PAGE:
Chmura prefers casting tackle with the same characteristics. “A round casting reel pays line out evenly,” he says. “You get less line twist and more hauling power. I prefer 17-pound mono on the reel most of the time. It’s user friendly for clients. The added stretch provides a little more shock absorption—and kings are shocking, to say the least. Casting gear coupled with mono allows clients to be a little more heavy handed and haul on kings steaming toward log jams at 36 mph.”
I prefer green or gray 20- to 30-pound braid. Braided lines (gel-spun polyethylene) have less stretch, and they float. Mono absorbs water and begins to sink about midway through the morning, affecting hooksets and line control—which is less problematic from a boat. From shore, the need to mend line becomes palpable. A longer rod, held high, holds more line off the water, making it easier to slow the drift of the float, which allows the bait swing out in front, downstream of the float.
More kings accept it that way.
I deliver floats with a 12-foot custom spinning rod—the same stick I use for steelhead in larger rivers. Lewis, who generally fishes from shore, uses 12- to 14-foot float rods of his own design. “I use center-pin equipment,” he said. “The size #2 to #1/0 Owner Mosquito Hook is tied to a 3- to 4-foot, 12- to 17-pound fluorocarbon leader, using an egg-loop knot for securing hunks of skein to the shaft of the hook.”
Unlike steelhead and trout, salmon are best approached with slip floats.
Slide a bobber stop on the main line, then slide on a Thill slip float or center slider behind it. The model depends on the size of the river and the speed of the current. In smaller, slower rivers, the best float might be a medium to large Thill Pro Series Slip Float. In slightly faster or larger waters, a Thill Center Slider might perform better. On big, brawling rivers, the Thill Big Fish Slider is the tool to have. The Big Fish Slider series includes 4 sizes (4, 5, 6, and 8 inches long) that will hold up anywhere from ½-ounce to a whopping 4.5-ounces.
Place a 8 mm bead on the line to protect the bottom of the float (salmon will shred it otherwise) and tie on an 80-pound test barrel swivel. Above the swivel, pinch on enough Thill Center-Cut Soft Shot to stand the float up. (Thill floats list recommended weights on the packaging.) Then tie a 3-to 4-foot, 12- to 20-pound mono or fluorocarbon leader to the bottom of the swivel. Attach the size #1 to #1/0 octopus-style hook with an egg-loop knot. Open the loop, insert a chunk of treated skein, and cinch the loop down, securing the eggs to the hook.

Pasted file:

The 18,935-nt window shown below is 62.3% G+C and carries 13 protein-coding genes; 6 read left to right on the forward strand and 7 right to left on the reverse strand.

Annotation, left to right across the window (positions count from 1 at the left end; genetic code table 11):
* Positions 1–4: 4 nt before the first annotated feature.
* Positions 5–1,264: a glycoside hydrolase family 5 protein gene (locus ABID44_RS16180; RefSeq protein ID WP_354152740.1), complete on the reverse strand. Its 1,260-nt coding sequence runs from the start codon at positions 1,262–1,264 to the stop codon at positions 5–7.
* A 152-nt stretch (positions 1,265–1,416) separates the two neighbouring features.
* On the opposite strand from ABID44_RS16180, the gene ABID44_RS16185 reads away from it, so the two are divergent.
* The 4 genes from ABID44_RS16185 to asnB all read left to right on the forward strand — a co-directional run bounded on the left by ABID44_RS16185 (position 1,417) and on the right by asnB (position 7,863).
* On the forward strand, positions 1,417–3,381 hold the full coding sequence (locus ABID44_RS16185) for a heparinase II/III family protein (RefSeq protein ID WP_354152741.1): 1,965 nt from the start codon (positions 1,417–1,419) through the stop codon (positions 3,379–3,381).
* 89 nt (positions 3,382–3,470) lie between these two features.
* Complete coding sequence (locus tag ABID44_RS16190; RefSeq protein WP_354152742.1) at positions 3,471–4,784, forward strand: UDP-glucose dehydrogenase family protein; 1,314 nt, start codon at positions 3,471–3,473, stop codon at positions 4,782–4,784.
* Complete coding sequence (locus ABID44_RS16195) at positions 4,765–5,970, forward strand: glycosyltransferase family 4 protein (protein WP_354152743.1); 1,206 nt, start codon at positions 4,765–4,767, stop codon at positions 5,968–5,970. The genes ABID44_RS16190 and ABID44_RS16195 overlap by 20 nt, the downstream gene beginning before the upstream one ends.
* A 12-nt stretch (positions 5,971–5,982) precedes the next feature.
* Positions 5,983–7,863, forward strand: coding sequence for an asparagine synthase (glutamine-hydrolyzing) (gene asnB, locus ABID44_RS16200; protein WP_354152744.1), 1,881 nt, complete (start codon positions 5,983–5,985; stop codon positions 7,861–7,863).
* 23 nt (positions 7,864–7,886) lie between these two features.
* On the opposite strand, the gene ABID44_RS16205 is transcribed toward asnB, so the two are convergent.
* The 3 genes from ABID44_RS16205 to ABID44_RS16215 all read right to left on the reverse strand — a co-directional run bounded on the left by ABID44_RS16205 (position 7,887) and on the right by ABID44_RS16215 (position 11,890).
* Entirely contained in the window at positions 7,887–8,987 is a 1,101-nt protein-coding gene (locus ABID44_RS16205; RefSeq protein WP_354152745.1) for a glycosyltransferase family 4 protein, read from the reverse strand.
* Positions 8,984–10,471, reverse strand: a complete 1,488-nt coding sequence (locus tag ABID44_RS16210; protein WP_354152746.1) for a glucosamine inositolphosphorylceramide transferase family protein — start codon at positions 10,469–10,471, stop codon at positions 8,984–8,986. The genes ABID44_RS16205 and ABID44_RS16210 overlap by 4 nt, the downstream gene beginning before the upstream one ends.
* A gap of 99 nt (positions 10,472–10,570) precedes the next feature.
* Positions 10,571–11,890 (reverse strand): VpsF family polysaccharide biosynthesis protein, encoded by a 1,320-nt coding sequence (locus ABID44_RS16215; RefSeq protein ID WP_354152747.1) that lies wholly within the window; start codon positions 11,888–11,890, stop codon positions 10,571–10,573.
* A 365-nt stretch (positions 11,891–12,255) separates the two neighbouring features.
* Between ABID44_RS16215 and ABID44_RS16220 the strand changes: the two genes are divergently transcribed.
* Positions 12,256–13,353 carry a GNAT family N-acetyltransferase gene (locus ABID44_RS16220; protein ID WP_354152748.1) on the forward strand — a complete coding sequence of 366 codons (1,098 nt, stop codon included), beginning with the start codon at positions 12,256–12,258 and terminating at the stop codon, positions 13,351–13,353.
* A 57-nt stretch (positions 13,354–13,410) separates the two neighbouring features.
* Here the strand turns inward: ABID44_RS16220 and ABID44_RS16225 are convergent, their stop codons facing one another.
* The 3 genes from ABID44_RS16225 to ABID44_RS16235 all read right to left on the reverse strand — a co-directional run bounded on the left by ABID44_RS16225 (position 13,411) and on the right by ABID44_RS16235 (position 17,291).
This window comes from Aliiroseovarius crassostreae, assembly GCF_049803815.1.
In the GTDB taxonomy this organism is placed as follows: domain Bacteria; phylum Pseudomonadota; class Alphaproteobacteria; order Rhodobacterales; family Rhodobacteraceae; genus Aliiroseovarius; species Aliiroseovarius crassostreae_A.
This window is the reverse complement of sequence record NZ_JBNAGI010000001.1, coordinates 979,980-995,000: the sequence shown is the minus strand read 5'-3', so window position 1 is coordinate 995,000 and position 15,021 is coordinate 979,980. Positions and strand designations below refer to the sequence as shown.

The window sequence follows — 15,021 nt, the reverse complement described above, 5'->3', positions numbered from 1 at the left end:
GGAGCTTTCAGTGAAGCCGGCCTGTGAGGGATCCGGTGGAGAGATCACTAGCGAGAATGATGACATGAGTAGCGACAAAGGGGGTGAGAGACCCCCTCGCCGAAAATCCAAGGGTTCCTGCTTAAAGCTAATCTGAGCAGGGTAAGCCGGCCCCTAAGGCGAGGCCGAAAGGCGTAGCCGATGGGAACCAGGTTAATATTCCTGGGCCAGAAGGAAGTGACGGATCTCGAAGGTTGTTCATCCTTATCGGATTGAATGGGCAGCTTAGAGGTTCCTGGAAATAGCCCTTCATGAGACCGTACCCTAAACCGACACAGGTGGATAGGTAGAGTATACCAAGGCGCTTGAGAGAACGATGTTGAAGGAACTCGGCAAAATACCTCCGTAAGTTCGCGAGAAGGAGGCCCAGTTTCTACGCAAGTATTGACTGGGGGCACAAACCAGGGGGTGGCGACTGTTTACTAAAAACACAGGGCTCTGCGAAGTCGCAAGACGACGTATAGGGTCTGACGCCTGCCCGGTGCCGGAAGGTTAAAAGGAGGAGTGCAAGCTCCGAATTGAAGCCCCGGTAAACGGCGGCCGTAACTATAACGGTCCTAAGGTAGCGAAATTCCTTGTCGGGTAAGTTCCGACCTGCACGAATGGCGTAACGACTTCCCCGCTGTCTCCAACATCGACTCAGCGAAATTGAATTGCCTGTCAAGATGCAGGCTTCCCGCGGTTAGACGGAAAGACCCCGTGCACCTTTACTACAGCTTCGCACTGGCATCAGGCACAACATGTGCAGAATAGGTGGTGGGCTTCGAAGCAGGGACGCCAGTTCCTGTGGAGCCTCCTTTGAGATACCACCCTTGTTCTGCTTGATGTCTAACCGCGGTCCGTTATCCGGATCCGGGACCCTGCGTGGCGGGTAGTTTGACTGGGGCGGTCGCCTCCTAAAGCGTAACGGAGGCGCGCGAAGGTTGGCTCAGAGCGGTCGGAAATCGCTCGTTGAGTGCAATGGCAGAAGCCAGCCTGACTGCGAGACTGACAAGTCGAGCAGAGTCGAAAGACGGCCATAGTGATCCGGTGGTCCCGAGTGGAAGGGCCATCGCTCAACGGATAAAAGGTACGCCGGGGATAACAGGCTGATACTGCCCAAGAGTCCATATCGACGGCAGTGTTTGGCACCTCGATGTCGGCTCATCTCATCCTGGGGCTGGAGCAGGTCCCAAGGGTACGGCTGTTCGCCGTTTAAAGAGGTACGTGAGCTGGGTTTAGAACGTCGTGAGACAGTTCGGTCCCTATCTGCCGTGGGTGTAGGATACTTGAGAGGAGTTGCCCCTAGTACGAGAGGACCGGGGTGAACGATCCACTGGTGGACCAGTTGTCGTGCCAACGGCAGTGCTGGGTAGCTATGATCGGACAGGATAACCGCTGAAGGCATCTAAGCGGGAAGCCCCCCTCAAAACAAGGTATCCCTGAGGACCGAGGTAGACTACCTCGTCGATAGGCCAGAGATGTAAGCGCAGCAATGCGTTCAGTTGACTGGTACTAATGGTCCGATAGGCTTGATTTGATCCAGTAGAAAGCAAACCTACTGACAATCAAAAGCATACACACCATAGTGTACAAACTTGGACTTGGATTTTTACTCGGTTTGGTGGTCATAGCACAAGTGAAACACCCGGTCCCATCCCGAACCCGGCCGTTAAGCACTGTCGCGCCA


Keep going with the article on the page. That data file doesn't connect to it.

Stand or position the boat at the head of the pool. Best to fish downstream with floats. Keep the line tight between rod tip and float or the current will catch it and bow the line, overspeeding the presentation. Better to keep the line tight and slow the progress of the float just a little, so the bait stays out in front. Foam and sticks should pass the float. Start with the bait held high over their heads to cover the pool, then gradually increase running depth by sliding the float stop up the line a few inches at a time until it drags on bottom. Then it’s time to move to the next pool and start over.
Whether using casting, spinning, or centerpin gear, line has to pay out as the float drifts. Bails are open. Spools are disengaged. When the float dives under, be ready to pin the line to the blank as you lift the rod sharply and grab the reel handle. It’s a heart-stopping moment.
When they feel the sting of the hook, kings go bat-poop crazy.
Hang on and get ready for the train ride, but be ready to sweep the rod down and to the side in an attempt to turn kings away from trouble—like log jams or bridge abutments. It doesn’t always work, but we have to try.
With braid, less power and a lighter drag setting is recommended.
When the hook drives home, salmon tend to rise, boil, and blast off. The hair will rise on your neck. The strength and speed seems overpowering. Odd sensations spiderwalk along your spine. Line melts off the spool. It seems unstoppable, as if you’ve hooked the engine of a speeding train.
“Float fishing with skein for salmon is visual, which is a big part of the excitement for clients,” Chmura said. “It’s a wild, dramatic fire drill. Skein is just consistently effective. When all else fails, a hunk of bright, treated skein drifting under a float is the best way to go for river kings.”
- written by Matt Straw
The Chmura Method For Treating Skein
(Series of photos illustrating how to cure skein.)
Photo 1: Captain Mark Chmura prepares salmon eggs fresh from a king caught the same day for best results. The tighter the skein, the better it holds up.
Photo 2: Slice just the meniscus (membrane) down the middle from end-to-end…
Photo 3: …so the eggs are exposed to the air on one side but still attached to the membrane on the other side.
Photo 4: Using a sharp fillet knife, begin slicing the two halves of the skein into bite-size chunks anywhere from 2- to 4-inches across.
Photo 5: For scent and color, sprinkle the chunks with your choice of cure.
Photo 6: Using a strainer to capture the excess, Chmura dumps on plenty of 20 Mule Team Borax and kneads the eggs around in it by hand. (Best to use plastic gloves.)
Chmura then stores the bait in small Styrofoam coolers and refrigerates until it’s time to hit the river.